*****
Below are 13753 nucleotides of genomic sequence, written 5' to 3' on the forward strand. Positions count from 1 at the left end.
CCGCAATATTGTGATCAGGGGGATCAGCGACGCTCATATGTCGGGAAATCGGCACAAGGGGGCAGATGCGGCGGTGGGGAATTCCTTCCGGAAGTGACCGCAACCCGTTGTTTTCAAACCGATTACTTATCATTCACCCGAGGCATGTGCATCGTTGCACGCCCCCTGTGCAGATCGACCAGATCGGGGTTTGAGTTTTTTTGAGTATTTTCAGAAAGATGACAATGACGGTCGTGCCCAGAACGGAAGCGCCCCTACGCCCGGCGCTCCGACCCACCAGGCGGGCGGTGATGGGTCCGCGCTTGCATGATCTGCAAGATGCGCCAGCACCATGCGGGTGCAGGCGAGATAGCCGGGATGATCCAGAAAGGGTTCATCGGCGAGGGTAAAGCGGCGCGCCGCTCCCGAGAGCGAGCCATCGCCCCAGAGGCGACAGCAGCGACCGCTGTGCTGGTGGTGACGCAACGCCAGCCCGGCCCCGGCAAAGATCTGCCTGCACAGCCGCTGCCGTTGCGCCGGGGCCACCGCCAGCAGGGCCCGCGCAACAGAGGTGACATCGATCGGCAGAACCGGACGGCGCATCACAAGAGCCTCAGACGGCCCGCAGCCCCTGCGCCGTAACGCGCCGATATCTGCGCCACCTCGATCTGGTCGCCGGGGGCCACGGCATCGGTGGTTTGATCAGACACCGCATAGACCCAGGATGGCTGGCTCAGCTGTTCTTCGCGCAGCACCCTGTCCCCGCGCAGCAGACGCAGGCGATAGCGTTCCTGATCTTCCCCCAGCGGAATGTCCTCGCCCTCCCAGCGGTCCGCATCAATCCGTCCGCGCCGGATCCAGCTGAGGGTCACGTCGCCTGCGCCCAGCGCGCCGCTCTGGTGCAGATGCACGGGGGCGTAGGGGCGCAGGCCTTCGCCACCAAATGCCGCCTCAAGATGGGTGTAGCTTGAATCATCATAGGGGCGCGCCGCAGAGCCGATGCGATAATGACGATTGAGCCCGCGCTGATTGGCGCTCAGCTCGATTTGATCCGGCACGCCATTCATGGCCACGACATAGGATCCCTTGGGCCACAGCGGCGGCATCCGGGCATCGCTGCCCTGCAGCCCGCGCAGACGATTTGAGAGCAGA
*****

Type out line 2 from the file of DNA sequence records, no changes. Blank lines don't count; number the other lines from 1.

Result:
CCGCAATATTGTGATCAGGGGGATCAGCGACGCTCATATGTCGGGAAATCGGCACAAGGGGGCAGATGCGGCGGTGGGGAATTCCTTCCGGAAGTGACCGCAACCCGTTGTTTTCAAACCGATTACTTATCATTCACCCGAGGCATGTGCATCGTTGCACGCCCCCTGTGCAGATCGACCAGATCGGGGTTTGAGTTTTTTTGAGTATTTTCAGAAAGATGACAATGACGGTCGTGCCCAGAACGGAAGCGCCCCTACGCCCGGCGCTCCGACCCACCAGGCGGGCGGTGATGGGTCCGCGCTTGCATGATCTGCAAGATGCGCCAGCACCATGCGGGTGCAGGCGAGATAGCCGGGATGATCCAGAAAGGGTTCATCGGCGAGGGTAAAGCGGCGCGCCGCTCCCGAGAGCGAGCCATCGCCCCAGAGGCGACAGCAGCGACCGCTGTGCTGGTGGTGACGCAACGCCAGCCCGGCCCCGGCAAAGATCTGCCTGCACAGCCGCTGCCGTTGCGCCGGGGCCACCGCCAGCAGGGCCCGCGCAACAGAGGTGACATCGATCGGCAGAACCGGACGGCGCATCACAAGAGCCTCAGACGGCCCGCAGCCCCTGCGCCGTAACGCGCCGATATCTGCGCCACCTCGATCTGGTCGCCGGGGGCCACGGCATCGGTGGTTTGATCAGACACCGCATAGACCCAGGATGGCTGGCTCAGCTGTTCTTCGCGCAGCACCCTGTCCCCGCGCAGCAGACGCAGGCGATAGCGTTCCTGATCTTCCCCCAGCGGAATGTCCTCGCCCTCCCAGCGGTCCGCATCAATCCGTCCGCGCCGGATCCAGCTGAGGGTCACGTCGCCTGCGCCCAGCGCGCCGCTCTGGTGCAGATGCACGGGGGCGTAGGGGCGCAGGCCTTCGCCACCAAATGCCGCCTCAAGATGGGTGTAGCTTGAATCATCATAGGGGCGCGCCGCAGAGCCGATGCGATAATGACGATTGAGCCCGCGCTGATTGGCGCTCAGCTCGATTTGATCCGGCACGCCATTCATGGCCACGACATAGGATCCCTTGGGCCACAGCGGCGGCATCCGGGCATCGCTGCCCTGCAGCCCGCGCAGACGATTTGAGAGCAGA